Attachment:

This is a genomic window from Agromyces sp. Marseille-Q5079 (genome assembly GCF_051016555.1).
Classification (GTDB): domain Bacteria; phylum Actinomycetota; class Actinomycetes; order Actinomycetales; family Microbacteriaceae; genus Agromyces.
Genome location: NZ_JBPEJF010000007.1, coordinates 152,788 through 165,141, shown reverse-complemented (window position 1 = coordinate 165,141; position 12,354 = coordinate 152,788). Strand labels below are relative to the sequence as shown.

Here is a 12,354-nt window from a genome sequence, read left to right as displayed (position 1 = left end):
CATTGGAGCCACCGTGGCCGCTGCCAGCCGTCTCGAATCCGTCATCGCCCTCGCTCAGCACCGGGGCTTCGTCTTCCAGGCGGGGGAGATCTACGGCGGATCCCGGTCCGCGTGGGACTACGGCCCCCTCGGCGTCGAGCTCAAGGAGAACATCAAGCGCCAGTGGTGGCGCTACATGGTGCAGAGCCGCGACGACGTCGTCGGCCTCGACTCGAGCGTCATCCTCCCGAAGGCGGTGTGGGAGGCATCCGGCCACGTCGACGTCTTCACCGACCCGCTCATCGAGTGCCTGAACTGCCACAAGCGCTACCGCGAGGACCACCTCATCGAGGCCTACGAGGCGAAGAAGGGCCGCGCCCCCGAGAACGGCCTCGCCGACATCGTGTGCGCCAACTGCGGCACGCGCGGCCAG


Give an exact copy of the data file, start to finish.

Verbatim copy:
This is a genomic window from Agromyces sp. Marseille-Q5079 (genome assembly GCF_051016555.1).
Classification (GTDB): domain Bacteria; phylum Actinomycetota; class Actinomycetes; order Actinomycetales; family Microbacteriaceae; genus Agromyces.
Genome location: NZ_JBPEJF010000007.1, coordinates 152,788 through 165,141, shown reverse-complemented (window position 1 = coordinate 165,141; position 12,354 = coordinate 152,788). Strand labels below are relative to the sequence as shown.

Here is a 12,354-nt window from a genome sequence, read left to right as displayed (position 1 = left end):
CATTGGAGCCACCGTGGCCGCTGCCAGCCGTCTCGAATCCGTCATCGCCCTCGCTCAGCACCGGGGCTTCGTCTTCCAGGCGGGGGAGATCTACGGCGGATCCCGGTCCGCGTGGGACTACGGCCCCCTCGGCGTCGAGCTCAAGGAGAACATCAAGCGCCAGTGGTGGCGCTACATGGTGCAGAGCCGCGACGACGTCGTCGGCCTCGACTCGAGCGTCATCCTCCCGAAGGCGGTGTGGGAGGCATCCGGCCACGTCGACGTCTTCACCGACCCGCTCATCGAGTGCCTGAACTGCCACAAGCGCTACCGCGAGGACCACCTCATCGAGGCCTACGAGGCGAAGAAGGGCCGCGCCCCCGAGAACGGCCTCGCCGACATCGTGTGCGCCAACTGCGGCACGCGCGGCCAG